Wednesday, November 18, 2015

Stop Bulb Envy

Photograph by Paul Gellatly

The season is winding down very quickly, the garden is getting ready for the long cold winter. The autumn colours are fading to twigs and fallen leaves.  If you're anything like me, at this time of year, you're ready for a break from the garden, at the same time excited about your garden next year.

Photograph by Paul Gellatly
Photo by Paul Gellatly
Its not too late to start thinking about Spring.  Nothing is better than bulbs poking through the snow in the spring, and ushering in a new season.  Now is the time you need to plan for that.   This is the perfect time!

Photo by Paul Gellatly
Photograph by Paul Gellatly
I always wait until the end of November to put in my bulbs.  The squirrels have pretty much finished their gathering for the winter, and less of your bulbs will go missing.  Nothing is more frustrating than watching squirrels dig up your spring bulbs.  There are a few things you can do, other than waiting until late November.  Squirrels don't like Narcissus, or Allium bulbs.  If you mix some of these in with your other bulbs, there is less chance of them getting taken by the daytime bandits.  Another way is to place chicken wire over where you have planted. The Squirrels can't dig through the chicken wire, and get to your bulbs.

If you're anything like me, you will want to add new bulbs next year as well.  One problem I have had is that come the fall, I don't remember exactly where I have bulbs, as they are dormant... I end up digging up bulbs, or worse yet, digging into bulbs.  One trick to remedy this, is to plant muscari (grape hyacinth) with your bulbs.  Grape hyacinths send up foliage in the fall... that way you will know where your other bulbs are planted.

Photo by Paul Gellatly
Photo by Paul Gellatly
One trick that I learned this year, from a friend Uli Havermann; is to place a piece of flagstone over where you have planted the bulbs.  The squirrels can't dig under a piece of flagstone, but you have to remember to remove it first thing in the spring to allow the bulbs to grow.

Photograph by Paul Gellatly
When planting bulbs there are a lot of things to consider.  Consider bloom time, colour combinations, are they being used to naturalize or are they a focal point in your spring garden. Although bulbs look beautiful when they are in bloom, you also need to consider the time it takes for the foliage to die back into the bulb and how that will affect your late spring garden.

Many people dig their bulbs up after they have bloomed and let them die back in a shed or garage.  I prefer to leave my bulbs in the ground, so I have them planted where other plants grow up around them and hide the foliage as it dies back.  A lot of my smaller bulbs are planted around my hemerocallis (daylilies) once the spring bulbs fade, the daylily foliage is already growing up and filling in.  When using bulbs to naturalize an area, you would want to leave the bulbs in the ground.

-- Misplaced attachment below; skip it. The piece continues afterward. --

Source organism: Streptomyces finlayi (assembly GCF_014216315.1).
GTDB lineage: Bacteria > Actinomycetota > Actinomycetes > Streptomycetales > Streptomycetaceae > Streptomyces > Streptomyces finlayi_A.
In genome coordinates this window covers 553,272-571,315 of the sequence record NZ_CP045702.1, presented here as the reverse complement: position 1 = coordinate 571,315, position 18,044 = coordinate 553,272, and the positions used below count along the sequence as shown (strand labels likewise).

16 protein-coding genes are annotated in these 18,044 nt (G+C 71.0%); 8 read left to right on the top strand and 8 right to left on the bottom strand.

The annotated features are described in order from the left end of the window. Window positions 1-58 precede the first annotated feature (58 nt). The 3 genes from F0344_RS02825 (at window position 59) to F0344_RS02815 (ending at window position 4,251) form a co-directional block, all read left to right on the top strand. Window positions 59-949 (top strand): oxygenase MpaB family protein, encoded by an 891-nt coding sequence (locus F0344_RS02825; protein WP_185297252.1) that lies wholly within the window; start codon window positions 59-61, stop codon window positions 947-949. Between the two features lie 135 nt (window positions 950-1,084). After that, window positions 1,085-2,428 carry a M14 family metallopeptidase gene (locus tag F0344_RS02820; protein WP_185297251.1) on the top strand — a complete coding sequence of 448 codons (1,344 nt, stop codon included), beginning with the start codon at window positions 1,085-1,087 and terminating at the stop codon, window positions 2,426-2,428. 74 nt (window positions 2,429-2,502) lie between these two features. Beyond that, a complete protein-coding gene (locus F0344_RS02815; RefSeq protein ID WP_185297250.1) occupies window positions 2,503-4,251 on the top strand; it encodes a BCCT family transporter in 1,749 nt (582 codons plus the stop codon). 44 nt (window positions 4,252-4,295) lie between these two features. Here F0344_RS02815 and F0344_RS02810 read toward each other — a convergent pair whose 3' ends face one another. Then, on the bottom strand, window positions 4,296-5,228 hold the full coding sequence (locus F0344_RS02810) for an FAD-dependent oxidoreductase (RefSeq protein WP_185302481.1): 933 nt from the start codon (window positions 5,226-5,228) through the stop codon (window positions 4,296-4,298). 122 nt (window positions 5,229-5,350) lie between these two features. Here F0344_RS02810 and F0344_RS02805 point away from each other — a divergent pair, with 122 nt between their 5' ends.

Photo by Paul Gellatly
Bulbs begin blooming in early, mid, and late spring, make sure to check the packages to find out when your new bulbs will be blooming, and be mindful to plant bulbs to extend your spring garden bloom.

Photo by Paul Gellatly
A Rule of Thumb for planting:  If the bulb is larger (Tulip, Daffodil, Hyacinth), the hole should be about 6-8" deep from the bottom of the bulb; if the bulb is small (Snowdrop, Crocus, Scilla, Grape Hyacinth, Dwarf Iris), dig the hole about 4-5" deep.

Make sure you don't end up looking at your neighbour's gardens with Spring Bulb Envy...  Plant some bulbs now and watch your garden come to life in the spring.  
Photograph by Paul Gellatly

Friday, February 28, 2014

Adirondack Stone Works

My Garden Stone... Photograph by Paul Gellatly
Anyone who knows me... knows I rarely like garden decor... I feel as though, for the most part, plants and flowers speak for themselves without accessorizing the garden... There are of course exceptions to every rule...  I have recently discovered Adirondack Stone Works.  Since 2002 this small family business has been perfecting the craft of engraving stone, and creating beautiful natural stone pieces for your home and garden.

Specializing in Garden Stones, and Pet Memorial Stones, Adirondack Stone Works is certainly an amazing company to check out.  With Free Shipping anywhere in the USA, their prices are incredibly reasonable; ranging from 38 to 79 dollars! Although they don't normally ship to Canada... If you mention that you found out about them through this blog... they will arrange shipment to Canada!  Take advantage of this offer Canadian readers!

The possibilities for these stones are endless, they truly are a piece of art for the garden; from address stones, memorials, thank you gifts, and more... there's sure to be something that peaks your interest for the garden.

Growing up in a home where my parents owned a small business, I fully believe in supporting small family run businesses.

Check out their website and purchase a beautiful stone to showcase in your garden, just as I have done.  Their stones are specially chosen, hand chiseled, and deeply engraved and painted with 30 year stone paint... So you will have this piece for many many years to come!

Contact Jeremy or Tavia at and
or at (315) 845-6715 And remember to let them know you found out about them on this blog.

All photographs used with permission from Jeremy and Tavia at Adirondack Stone Works

Friday, February 21, 2014

A Bit About Me...

Photograph by Paul Gellatly "Golden Wing"
Photograph by Trystin Lewis (2014)
It occurred to me that I've been writing this blog for a couple of years now, and haven't really given much background on my horticultural experience.  For as long as I can remember I have been gardening. My father is a gardener, growing up we had flower and vegetable gardens, a rhubarb patch, and an asparagus garden, along with various fruit trees. I remember my grandparents garden, a long rose garden, in front of a rockery with snow in summer (Cerastium tomentosum) that used to ramble over the rocks... and lilac's and a mock orange who's magnificent scents would fill the air.  So I guess you could say I came by my love of horticulture naturally!

Photo by Paul Gellatly